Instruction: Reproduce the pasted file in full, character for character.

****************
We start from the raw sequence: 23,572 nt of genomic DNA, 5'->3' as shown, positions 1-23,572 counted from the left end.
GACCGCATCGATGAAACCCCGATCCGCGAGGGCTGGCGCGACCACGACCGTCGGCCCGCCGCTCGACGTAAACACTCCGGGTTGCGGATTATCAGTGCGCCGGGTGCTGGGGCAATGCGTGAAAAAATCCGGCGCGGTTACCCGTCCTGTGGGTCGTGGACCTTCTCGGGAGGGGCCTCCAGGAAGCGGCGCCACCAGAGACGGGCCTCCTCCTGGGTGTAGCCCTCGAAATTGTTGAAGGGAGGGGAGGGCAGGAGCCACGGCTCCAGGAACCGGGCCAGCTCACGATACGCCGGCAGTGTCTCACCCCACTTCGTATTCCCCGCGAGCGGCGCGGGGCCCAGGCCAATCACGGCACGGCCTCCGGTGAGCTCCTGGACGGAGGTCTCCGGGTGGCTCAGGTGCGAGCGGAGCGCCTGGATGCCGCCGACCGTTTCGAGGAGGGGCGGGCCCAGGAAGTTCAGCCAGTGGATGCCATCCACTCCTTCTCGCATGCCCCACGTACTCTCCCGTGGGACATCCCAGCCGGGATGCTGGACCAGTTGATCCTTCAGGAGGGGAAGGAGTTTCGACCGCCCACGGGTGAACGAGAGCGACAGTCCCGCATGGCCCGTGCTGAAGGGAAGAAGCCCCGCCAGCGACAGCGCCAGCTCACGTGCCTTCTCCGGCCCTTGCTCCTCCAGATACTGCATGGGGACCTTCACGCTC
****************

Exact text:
We start from the raw sequence: 23,572 nt of genomic DNA, 5'->3' as shown, positions 1-23,572 counted from the left end.
GACCGCATCGATGAAACCCCGATCCGCGAGGGCTGGCGCGACCACGACCGTCGGCCCGCCGCTCGACGTAAACACTCCGGGTTGCGGATTATCAGTGCGCCGGGTGCTGGGGCAATGCGTGAAAAAATCCGGCGCGGTTACCCGTCCTGTGGGTCGTGGACCTTCTCGGGAGGGGCCTCCAGGAAGCGGCGCCACCAGAGACGGGCCTCCTCCTGGGTGTAGCCCTCGAAATTGTTGAAGGGAGGGGAGGGCAGGAGCCACGGCTCCAGGAACCGGGCCAGCTCACGATACGCCGGCAGTGTCTCACCCCACTTCGTATTCCCCGCGAGCGGCGCGGGGCCCAGGCCAATCACGGCACGGCCTCCGGTGAGCTCCTGGACGGAGGTCTCCGGGTGGCTCAGGTGCGAGCGGAGCGCCTGGATGCCGCCGACCGTTTCGAGGAGGGGCGGGCCCAGGAAGTTCAGCCAGTGGATGCCATCCACTCCTTCTCGCATGCCCCACGTACTCTCCCGTGGGACATCCCAGCCGGGATGCTGGACCAGTTGATCCTTCAGGAGGGGAAGGAGTTTCGACCGCCCACGGGTGAACGAGAGCGACAGTCCCGCATGGCCCGTGCTGAAGGGAAGAAGCCCCGCCAGCGACAGCGCCAGCTCACGTGCCTTCTCCGGCCCTTGCTCCTCCAGATACTGCATGGGGACCTTCACGCTC